Student tuition should not be targeted as a moneymaker for the state, according to U.S. Senator Jeff Merkley.
Speaking to a full lecture hall at the William W. Knight Law Center, rife with City Club of Eugene members, the former State Speaker of the House touched on an array of political headlines, from ending filibuster tactics in Congress to digging up jobs through land development in the state.
But, being at the University of Oregon campus, Merkley inevitably touched on tuition and the bold “Pay It Forward, Pay it Back” plan that garnered national attention as it was rapidly ushered through the state legislature.
“The last thing we need to be doing,” the senator said, “is treating our students, who are struggling to get an education, as a source of additional revenues to fund other programs.”
Citing the 3.5 percent increase in tuition for Oregon’s seven public universities, and the 4.9 percent increase for UO students specifically, Merkley tackled what he considered a pattern of the state seeking income from college students.
“It’s an enormous challenge to consider the possibility that to realize the full potential of your mind you’re going to have to incur a debt the size of a home mortgage,” he said. “And make the judgment if that’s your course in life, especially if you’re not even sure there’s going to be a job on the other side.”
The Senator spoke of the “Pay It Forward, Pay It Back” tuition plan that proposes students don’t pay tuition while in school, and instead donate a fraction of their income over a number of years after graduating. The idea was proposed by Portland State University students and a pilot program is getting worked out. According to Merkley, there are five states interested in copying it.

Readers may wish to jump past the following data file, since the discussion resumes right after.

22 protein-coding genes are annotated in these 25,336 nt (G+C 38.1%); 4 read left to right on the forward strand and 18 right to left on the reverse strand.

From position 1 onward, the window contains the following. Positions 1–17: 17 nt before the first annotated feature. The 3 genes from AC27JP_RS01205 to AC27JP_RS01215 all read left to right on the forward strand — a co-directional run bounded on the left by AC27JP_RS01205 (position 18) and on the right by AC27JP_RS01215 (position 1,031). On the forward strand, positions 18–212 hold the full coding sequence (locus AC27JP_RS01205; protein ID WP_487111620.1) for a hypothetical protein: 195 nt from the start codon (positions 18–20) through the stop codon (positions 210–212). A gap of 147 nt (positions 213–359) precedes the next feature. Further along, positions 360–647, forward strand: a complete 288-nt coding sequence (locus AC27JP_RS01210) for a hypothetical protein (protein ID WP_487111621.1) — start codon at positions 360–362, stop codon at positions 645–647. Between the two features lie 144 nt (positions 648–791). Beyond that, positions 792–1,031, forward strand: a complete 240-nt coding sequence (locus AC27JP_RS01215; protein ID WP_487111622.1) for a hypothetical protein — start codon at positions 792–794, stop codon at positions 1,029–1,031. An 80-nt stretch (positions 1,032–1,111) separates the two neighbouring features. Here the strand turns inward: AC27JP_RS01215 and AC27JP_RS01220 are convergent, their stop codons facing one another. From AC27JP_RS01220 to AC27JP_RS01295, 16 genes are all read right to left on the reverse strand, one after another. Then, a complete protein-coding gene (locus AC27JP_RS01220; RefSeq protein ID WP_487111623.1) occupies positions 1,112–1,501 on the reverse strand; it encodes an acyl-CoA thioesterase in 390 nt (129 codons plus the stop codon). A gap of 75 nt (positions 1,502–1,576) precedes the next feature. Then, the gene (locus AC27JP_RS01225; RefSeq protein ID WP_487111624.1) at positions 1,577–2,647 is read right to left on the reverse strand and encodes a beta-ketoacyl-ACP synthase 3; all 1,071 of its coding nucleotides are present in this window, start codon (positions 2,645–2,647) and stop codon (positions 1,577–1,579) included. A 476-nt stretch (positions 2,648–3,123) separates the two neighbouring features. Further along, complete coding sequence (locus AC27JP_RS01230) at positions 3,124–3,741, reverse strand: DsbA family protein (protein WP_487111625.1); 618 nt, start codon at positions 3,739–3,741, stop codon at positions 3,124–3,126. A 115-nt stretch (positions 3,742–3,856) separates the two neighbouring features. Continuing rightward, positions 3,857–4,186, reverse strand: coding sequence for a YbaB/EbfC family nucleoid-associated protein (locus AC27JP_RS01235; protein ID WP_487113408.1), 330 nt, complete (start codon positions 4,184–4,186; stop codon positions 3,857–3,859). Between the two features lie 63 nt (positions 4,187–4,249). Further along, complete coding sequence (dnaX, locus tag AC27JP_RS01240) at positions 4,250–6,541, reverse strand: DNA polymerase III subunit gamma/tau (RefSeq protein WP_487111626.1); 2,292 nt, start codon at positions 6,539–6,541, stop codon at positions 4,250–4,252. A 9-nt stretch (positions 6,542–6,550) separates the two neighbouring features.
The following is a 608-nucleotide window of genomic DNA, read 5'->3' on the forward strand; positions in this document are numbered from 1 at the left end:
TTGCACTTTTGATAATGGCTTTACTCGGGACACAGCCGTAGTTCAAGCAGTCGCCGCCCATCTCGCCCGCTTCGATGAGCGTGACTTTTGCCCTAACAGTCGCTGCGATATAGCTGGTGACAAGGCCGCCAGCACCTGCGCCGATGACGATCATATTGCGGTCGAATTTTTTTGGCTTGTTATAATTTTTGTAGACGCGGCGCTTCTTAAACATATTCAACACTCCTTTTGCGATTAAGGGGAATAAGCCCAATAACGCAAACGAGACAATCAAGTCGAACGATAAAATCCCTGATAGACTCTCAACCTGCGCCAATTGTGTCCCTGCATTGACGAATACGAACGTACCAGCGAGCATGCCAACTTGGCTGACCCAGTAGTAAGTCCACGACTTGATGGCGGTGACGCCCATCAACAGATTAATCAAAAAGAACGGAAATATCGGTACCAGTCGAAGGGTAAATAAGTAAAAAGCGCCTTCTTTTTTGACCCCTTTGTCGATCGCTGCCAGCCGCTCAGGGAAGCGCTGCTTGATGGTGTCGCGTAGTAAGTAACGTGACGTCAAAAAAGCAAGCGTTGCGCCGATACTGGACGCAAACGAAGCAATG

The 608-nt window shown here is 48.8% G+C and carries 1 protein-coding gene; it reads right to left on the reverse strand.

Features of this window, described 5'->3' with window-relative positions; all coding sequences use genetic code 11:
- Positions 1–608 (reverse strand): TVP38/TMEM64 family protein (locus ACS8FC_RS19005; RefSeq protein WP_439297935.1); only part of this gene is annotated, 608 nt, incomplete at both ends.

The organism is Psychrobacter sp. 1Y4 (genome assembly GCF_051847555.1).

Another piece of his lecture centered on aiding the economy by suggesting more land development and infrastructure projects.
“We can do a lot more with roads and bridges and high voltage lines to transmit wind energy and a whole source of other forms of infrastructure,” he said.
The Senator engaged the mostly elderly crowd with incisive plans, peppered with jokes, and received a standing ovation at its conclusion. After a brief intermission, the Roseburg-native returned for a Q&A with the audience. The questions varied as well, touching on diverse topics like the Israel-Palestine conflict or Keystone XL pipeline.
“If we’re going to get a handle on [global warming] we have to reduce the slice in the energy pie that is fossil fuels,” Merkley said, “and within that we have to be willing to forgo the dirtiest forms [of fuel], and tar sands are one of the dirtiest forms.”
Fielding a question on marriage equality, Merkley stated he was optimistic that, with two State senators who support it, the constitution should reflect it.
“I thought I was the first individual to campaign for the senate supporting full marriage equality, and then I found out Senator [Ron] Wyden had actually talked about it when he first ran,” Merkley said. “So you have a united senate team behind full marriage of equality. I really hope of November of next year is the year we will eliminate this blight, if you will, on this form of discrimination that’s embedded in our constitution.”